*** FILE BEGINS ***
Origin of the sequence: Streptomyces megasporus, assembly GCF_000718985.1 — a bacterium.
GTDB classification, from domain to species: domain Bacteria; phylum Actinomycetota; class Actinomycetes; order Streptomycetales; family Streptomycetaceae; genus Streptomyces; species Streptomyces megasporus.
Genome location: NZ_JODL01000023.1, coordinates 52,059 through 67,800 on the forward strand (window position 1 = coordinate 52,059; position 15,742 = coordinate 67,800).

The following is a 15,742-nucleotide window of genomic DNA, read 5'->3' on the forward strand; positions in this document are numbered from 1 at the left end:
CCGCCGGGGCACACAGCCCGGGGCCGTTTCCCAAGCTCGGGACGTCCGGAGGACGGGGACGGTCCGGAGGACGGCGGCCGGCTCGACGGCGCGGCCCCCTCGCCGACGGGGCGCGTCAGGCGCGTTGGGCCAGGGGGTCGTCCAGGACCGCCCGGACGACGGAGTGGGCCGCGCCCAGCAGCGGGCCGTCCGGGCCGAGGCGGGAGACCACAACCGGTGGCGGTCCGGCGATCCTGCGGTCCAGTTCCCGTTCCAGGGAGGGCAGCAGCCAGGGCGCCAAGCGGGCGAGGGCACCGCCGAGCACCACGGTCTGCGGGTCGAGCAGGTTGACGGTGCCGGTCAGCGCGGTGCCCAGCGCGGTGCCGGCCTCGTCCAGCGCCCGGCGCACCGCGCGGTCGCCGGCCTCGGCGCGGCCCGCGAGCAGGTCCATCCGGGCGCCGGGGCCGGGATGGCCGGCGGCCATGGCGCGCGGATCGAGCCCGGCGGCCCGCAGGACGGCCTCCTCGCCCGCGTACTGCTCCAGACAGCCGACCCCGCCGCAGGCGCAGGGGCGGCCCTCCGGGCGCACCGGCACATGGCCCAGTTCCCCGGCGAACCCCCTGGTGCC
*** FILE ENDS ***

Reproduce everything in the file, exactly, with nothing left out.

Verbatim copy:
Origin of the sequence: Streptomyces megasporus, assembly GCF_000718985.1 — a bacterium.
GTDB classification, from domain to species: domain Bacteria; phylum Actinomycetota; class Actinomycetes; order Streptomycetales; family Streptomycetaceae; genus Streptomyces; species Streptomyces megasporus.
Genome location: NZ_JODL01000023.1, coordinates 52,059 through 67,800 on the forward strand (window position 1 = coordinate 52,059; position 15,742 = coordinate 67,800).

The following is a 15,742-nucleotide window of genomic DNA, read 5'->3' on the forward strand; positions in this document are numbered from 1 at the left end:
CCGCCGGGGCACACAGCCCGGGGCCGTTTCCCAAGCTCGGGACGTCCGGAGGACGGGGACGGTCCGGAGGACGGCGGCCGGCTCGACGGCGCGGCCCCCTCGCCGACGGGGCGCGTCAGGCGCGTTGGGCCAGGGGGTCGTCCAGGACCGCCCGGACGACGGAGTGGGCCGCGCCCAGCAGCGGGCCGTCCGGGCCGAGGCGGGAGACCACAACCGGTGGCGGTCCGGCGATCCTGCGGTCCAGTTCCCGTTCCAGGGAGGGCAGCAGCCAGGGCGCCAAGCGGGCGAGGGCACCGCCGAGCACCACGGTCTGCGGGTCGAGCAGGTTGACGGTGCCGGTCAGCGCGGTGCCCAGCGCGGTGCCGGCCTCGTCCAGCGCCCGGCGCACCGCGCGGTCGCCGGCCTCGGCGCGGCCCGCGAGCAGGTCCATCCGGGCGCCGGGGCCGGGATGGCCGGCGGCCATGGCGCGCGGATCGAGCCCGGCGGCCCGCAGGACGGCCTCCTCGCCCGCGTACTGCTCCAGACAGCCGACCCCGCCGCAGGCGCAGGGGCGGCCCTCCGGGCGCACCGGCACATGGCCCAGTTCCCCGGCGAACCCCCTGGTGCC